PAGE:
We are sure that the continuation of the temporary provisions is necessary to give the security forces and the criminal justice system the necessary powers to bring terrorists from all sides to justice. They are also needed to send to the Provisional IRA, the UDA, the UVF and all other such groups the clear message that the Government are determined to eliminate terrorism. Since the last debate, I have used section 28 to proscribe the UDA. Once those who seek to subvert democracy by taking life and destroying property have been defeated--but only then--the provisions of the Act will no longer be necessary and can thankfully be allowed to lapse.
Until that time comes, the powers that the Act contains will, under a Conservative Administration, continue to be available for use, resolutely and appropriately, for the benefit of all the long-suffering people of Northern Ireland. They impose heavy responsibilities on the security forces. I continue to be greatly impressed by the discipline, courage and self-control of the security forces in what are often very trying circumstances.
It is no doubt inevitable that there will be occasional lapses, and I strongly endorse, as do the Chief Constable and the GOC, Lord Colville's perception of the damage that is done to community relationships whenever conduct fall short of the high standards demanded. I am therefore particularly pleased to note Lord Colville's view that, in general, the sensitivity of the RUC and the Army has been greater than ever in 1992. I have no doubt at all that the security forces in Northern Ireland deserve the warm congratulations and gratitude of the entire House.
Mr. Peter Bottomley (Eltham) : I think that the whole House agrees with the final comment made by my right hon. and learned Friend. Is it possible for him to assure us that the expertise and experience of the RUC is shared with special branch and detectives in Great Britain? Obviously, it is difficult to establish a person's innocence, and it is certainly wrong to try to show someone's guilt, on the Floor of the House.
Perhaps my right hon. and learned Friend could arrange for one of his colleagues to respond to the inquiries by the hon. Member for Foyle (Mr. Hume) the hon. Member for Derbyshire, North-East (Mr. Barnes) and myself, as well as Amnesty International, in the case of John Matthews. I will not ask for a detailed response now, but I ask him to arrange for the appropriate person to respond to the inquiries that have been made.
Sir Patrick Mayhew : I am aware that my hon. Friend, from his experience in Northern Ireland, will know that there is close liaison between the two forces, and that undoubtedly extends to the case to which he referred. I take heed of the point that he made on that person's behalf.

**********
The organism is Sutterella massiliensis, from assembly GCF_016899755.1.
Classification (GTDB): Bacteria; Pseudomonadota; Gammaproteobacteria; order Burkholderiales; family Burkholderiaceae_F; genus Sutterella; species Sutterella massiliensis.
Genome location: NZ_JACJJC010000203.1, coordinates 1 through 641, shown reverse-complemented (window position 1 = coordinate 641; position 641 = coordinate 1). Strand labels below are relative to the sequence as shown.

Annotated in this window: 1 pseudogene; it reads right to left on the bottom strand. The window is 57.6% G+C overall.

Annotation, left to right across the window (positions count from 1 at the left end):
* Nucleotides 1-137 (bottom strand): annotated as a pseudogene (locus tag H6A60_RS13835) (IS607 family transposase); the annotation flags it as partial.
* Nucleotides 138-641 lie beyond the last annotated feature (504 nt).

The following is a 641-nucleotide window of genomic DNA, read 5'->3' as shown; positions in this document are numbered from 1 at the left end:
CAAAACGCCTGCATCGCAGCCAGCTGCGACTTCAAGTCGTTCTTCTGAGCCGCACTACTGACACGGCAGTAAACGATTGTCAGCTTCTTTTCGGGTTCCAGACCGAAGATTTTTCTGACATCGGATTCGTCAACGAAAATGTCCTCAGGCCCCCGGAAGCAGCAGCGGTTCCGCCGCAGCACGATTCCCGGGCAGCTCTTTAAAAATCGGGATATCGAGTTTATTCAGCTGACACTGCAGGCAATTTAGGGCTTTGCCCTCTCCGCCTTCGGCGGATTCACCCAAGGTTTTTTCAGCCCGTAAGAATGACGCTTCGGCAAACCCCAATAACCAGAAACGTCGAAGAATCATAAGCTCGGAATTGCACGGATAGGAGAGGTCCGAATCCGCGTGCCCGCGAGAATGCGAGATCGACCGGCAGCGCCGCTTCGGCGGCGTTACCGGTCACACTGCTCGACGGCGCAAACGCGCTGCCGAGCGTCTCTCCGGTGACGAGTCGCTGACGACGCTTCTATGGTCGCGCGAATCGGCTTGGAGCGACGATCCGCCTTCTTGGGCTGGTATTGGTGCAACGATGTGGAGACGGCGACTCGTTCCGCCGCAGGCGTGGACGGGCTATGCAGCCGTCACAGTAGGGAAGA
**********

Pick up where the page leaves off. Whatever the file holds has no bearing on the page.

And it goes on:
Lord Colville reports that the Act does not impinge on the majority of the law-abiding public to any great extent. Of course, that is not to say that it can be renewed by the
Column 154House merely as a matter of course. In last year's debate, the hon. Member for Kingston upon Hull, North (Mr. McNamara) vouchsafed that the Labour party recognised
"that some emergency legislation may be necessary".--[ Official Report, 10 June 1992 ; Vol. 209, c. 377.]
Unfortunately, he did not condescend to give the House any particulars. We hope that he will fill that gap today. Last year, he opposed the order and voted against the continuation of the temporary provisions because the Act contains the power to order detention or internment. So whatever emergency provisions Labour Members recognised might be necessary, they voted to discontinue everything covered by the order because they did not like detention. The trouble with that specious cover for embarrassment was that the order did not touch detention--nor does it do so today. A separate order would be needed before the detention provisions could be activated. So we hope to hear today that the Labour party will support this continuance order for legislation necessitated by the continuing emergency.
It is customary at this stage to review the tragic landmarks of violence which make the Act necessary. Last year, there were 75 murders by republican and so-called loyalist terrorists. There have been 32 murders already this year to 3 June. They continue to illustrate how callous, barbaric and brutal terrorism can be. The House will remember that, on 14 November last year, three men--one an ex-RAF pilot--were harmlessly spending an afternoon in a bookmaker's in Belfast when they were shot dead. On 19 November, Lance-Corporal Ian Warnock was waiting with his young child in his car for his wife to come out of a factory in Portadown when he was shot and killed. On 3 January this year, Dermott and Patrick Shields were murdered in their family grocery store in County Tyrone. The murder led to Julie Statham, Dermott's fiancee, tragically taking her own life. On 17 January, Sharon McKenna, visiting the flat of a pensioner who had just come out of hospital, was murdered. Those are examples of deaths. There were also numerous attempted murders and examples of intimidation and extortion. Between 20 and 23 May, the Provisional IRA carried out four bomb attacks, two in Belfast, one in Portadown and one in Magherafelt, causing an estimated £22 million of damage, and damaging schools--one for the mentally handicapped--and hundreds of private dwellings. The existence of terrorists prepared to perpetrate such crimes explains why the Act is still needed. It has, indeed, already contributed to the arrest and charging of one of those alleged to have been responsible for the attack on Magherafelt.